xXx: Return of Xander Cage
The last forty minutes of the movie do come together in a pretty diverting way.
The hero of "The Lie" tells a lie that no one should ever tell. It cannot be forgiven. It can be explained but not understood. Many of us may have felt like telling such a lie in the extremities of desperation. No reasonable person, no matter how lacking a conscience, ever actually would — because the inevitable consequences are so predictable and sad.
I'm not going to tell you the lie, but let me set the stage. This is a well-written and acted movie about Lonnie and Clover, a 30-ish married couple with a baby daughter. He works in a Los Angeles video production house. She is about to move into a good corporate job. When Lonnie consults a therapist, he describes his depression and says one of the reasons for it is that "my wife works a lot." This is before she has even gone to work, so obviously he's feeling threatened by her new job. From her point of view, it comes with good health benefits and is an ideal move for a new mom.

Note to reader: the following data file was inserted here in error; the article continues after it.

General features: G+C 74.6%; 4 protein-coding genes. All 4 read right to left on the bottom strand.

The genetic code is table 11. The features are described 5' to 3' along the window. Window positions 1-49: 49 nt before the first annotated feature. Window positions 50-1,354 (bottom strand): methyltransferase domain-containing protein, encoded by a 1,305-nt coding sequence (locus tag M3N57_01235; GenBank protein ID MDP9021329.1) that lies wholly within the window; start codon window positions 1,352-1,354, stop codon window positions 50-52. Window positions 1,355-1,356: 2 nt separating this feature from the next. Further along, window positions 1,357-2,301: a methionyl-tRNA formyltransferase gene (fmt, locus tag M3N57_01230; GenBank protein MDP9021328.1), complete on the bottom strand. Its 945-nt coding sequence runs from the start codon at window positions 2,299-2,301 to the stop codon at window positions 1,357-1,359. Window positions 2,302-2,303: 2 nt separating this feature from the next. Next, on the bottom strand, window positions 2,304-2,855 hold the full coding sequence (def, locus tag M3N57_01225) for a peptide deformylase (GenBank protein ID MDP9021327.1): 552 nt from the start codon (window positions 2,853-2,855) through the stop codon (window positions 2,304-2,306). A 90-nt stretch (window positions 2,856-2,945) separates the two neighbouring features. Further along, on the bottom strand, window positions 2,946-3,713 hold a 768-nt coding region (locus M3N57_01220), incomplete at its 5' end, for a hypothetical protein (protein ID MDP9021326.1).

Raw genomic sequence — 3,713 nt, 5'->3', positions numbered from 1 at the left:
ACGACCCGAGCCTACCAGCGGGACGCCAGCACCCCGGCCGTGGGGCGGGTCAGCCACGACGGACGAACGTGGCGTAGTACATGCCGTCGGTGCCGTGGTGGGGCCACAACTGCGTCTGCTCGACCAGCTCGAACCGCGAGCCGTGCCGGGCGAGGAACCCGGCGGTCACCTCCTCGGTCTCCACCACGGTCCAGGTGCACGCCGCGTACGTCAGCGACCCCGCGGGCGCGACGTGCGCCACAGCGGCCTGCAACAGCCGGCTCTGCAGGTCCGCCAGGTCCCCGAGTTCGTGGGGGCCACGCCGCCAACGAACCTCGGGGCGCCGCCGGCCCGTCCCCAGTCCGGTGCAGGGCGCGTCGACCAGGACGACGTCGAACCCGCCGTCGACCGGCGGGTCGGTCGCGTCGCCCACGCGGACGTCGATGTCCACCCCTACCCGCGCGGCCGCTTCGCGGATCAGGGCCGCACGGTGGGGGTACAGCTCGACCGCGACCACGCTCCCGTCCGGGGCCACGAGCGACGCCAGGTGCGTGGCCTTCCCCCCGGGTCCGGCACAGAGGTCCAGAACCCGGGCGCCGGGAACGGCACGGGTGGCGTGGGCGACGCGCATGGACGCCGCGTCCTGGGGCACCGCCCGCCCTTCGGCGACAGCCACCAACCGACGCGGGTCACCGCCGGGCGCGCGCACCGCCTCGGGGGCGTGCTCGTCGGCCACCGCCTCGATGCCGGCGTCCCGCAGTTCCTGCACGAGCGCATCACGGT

Lonnie (Joshua Leonard) is a pothead, although this isn't a movie about addiction. He's also a good liar; listen to him manipulate the therapist (Jane Adams) into a prescription for medical marijuana by explaining his preference for eastern and organic medicines over man-made chemicals. Uh, huh. He also tells people he's in a band, although the band hasn't played in a long time and exists only in a technical sense. What he really does is time video shots of ketchup drops, over and over again. This is driving him crazy. One day he calls the boss from the company parking lot and says he's not coming in to work. When the boss explodes, he tells a lie.
He takes the day off. He drives out to the beach and meets his friend Tank (Mark Webber). They smoke a lot of pot. He goes home and has an especially nice evening with Clover (Jess Weixler). The next day, again, he can't force himself to go to work. He tells The Lie.